Reports of dead shearwaters continue to come in from both Seanetters and non-SEANET affiliated folks. All summer, this has been a decidedly northern phenomenon; of the 16 Greater Shearwaters reported to SEANET, three were found in North Carolina, and all the rest were spotted between Long Island and Provincetown at the tip of Cape Cod. We have also received word of dead shearwaters from National Parks Service personnel, wildlife rehabilitators, and members of the public. We even had a shearwater banded in Spain (!) turn up dead on a beach in Winthrop, Massachusetts. Thanks to Susannah Corona for that report, and I will share with you the history on that bird when I hear back from the European banding lab.
I had planned to post a Dead Bird Quiz today, so I will throw in a shearwater themed one amidst this post. Easy peasy for you Dead Bird Identifiers extraordinaire, but humor me.
We know that summer shearwater mortality is a fairly typical phenomenon, though the magnitude does vary year to year. Last year was extremely quiet on the shearwater front, with only four reported to SEANET, and nothing that raised anyone’s eyebrows outside SEANET either. This year is rather a different situation. Fifteen Greater Shearwaters were found on beaches in Eastham, Massachusetts alone, with perhaps a total of another dozen birds found on various other beaches on the ocean side of Cape Cod. Several agencies and non-profits have collected carcasses, so we may have some necropsy results by fall. If nothing else, we can get a glimpse into the general body condition and stomach contents of these birds.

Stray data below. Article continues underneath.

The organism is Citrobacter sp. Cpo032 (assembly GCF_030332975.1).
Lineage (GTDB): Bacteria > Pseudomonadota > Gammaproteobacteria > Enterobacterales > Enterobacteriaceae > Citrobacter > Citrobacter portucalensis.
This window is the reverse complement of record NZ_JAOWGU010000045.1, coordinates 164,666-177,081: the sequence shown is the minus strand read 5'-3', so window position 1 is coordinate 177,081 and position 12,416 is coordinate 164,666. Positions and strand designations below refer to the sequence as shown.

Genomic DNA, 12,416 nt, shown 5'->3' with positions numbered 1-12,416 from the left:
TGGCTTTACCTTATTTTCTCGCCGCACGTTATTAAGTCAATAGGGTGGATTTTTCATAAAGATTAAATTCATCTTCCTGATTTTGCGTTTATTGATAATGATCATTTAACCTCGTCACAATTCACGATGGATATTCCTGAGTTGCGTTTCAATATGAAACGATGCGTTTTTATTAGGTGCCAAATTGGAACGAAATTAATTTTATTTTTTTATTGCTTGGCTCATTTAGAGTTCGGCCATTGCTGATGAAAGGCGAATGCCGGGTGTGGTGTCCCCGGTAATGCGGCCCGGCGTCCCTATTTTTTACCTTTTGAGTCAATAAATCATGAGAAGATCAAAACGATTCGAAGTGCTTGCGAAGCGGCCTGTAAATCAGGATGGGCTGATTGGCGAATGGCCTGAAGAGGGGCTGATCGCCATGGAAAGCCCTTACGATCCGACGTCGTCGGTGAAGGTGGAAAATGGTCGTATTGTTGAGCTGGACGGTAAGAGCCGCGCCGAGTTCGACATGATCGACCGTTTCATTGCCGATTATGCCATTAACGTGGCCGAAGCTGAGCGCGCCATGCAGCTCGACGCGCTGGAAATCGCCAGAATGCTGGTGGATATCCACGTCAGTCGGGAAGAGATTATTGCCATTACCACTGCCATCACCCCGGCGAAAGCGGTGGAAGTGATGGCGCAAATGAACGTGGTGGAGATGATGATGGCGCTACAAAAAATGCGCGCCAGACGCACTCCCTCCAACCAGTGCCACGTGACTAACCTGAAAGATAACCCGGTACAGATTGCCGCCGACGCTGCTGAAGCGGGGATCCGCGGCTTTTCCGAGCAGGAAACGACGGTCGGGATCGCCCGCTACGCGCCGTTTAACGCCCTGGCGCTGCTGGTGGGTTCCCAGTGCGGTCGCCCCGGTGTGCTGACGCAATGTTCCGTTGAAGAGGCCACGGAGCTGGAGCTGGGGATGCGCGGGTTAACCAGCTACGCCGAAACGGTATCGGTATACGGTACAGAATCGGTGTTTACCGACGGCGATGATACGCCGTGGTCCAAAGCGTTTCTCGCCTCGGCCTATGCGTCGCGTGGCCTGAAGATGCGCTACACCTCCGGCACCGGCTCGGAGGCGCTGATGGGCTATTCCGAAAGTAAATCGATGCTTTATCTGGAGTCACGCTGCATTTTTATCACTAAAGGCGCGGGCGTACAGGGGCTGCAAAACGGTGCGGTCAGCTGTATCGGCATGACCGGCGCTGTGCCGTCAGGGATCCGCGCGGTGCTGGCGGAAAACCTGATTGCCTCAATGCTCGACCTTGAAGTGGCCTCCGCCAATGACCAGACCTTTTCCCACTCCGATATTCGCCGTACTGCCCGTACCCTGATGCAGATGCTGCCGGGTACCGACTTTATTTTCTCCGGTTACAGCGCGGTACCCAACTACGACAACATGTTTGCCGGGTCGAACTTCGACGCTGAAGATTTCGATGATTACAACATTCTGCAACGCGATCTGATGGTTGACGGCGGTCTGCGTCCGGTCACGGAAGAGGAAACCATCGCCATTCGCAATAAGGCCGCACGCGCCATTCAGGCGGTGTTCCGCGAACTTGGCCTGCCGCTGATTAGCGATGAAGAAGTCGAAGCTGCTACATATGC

In some of the back and forth on email amongst wildlife biologists, veterinarians, rehabbers and seabird researchers, this request was put forward by Kevin Powers: “I would recommend that the napes of the necks of any Great Shearwater cadavers be photographed because there is some limited ability to age birds to their 3rd year based on the amount of brown feathers on the nape using Peter Pyle’s Handbook to North American Birds (Vol 2). I would be more than willing to participate.” Any of you who find these birds, whether on a SEANET walk, or just while out and about, please do consider taking a photo as Kevin described. It could get us a little closer toward understanding the demographics (zoographics?) of this die-off.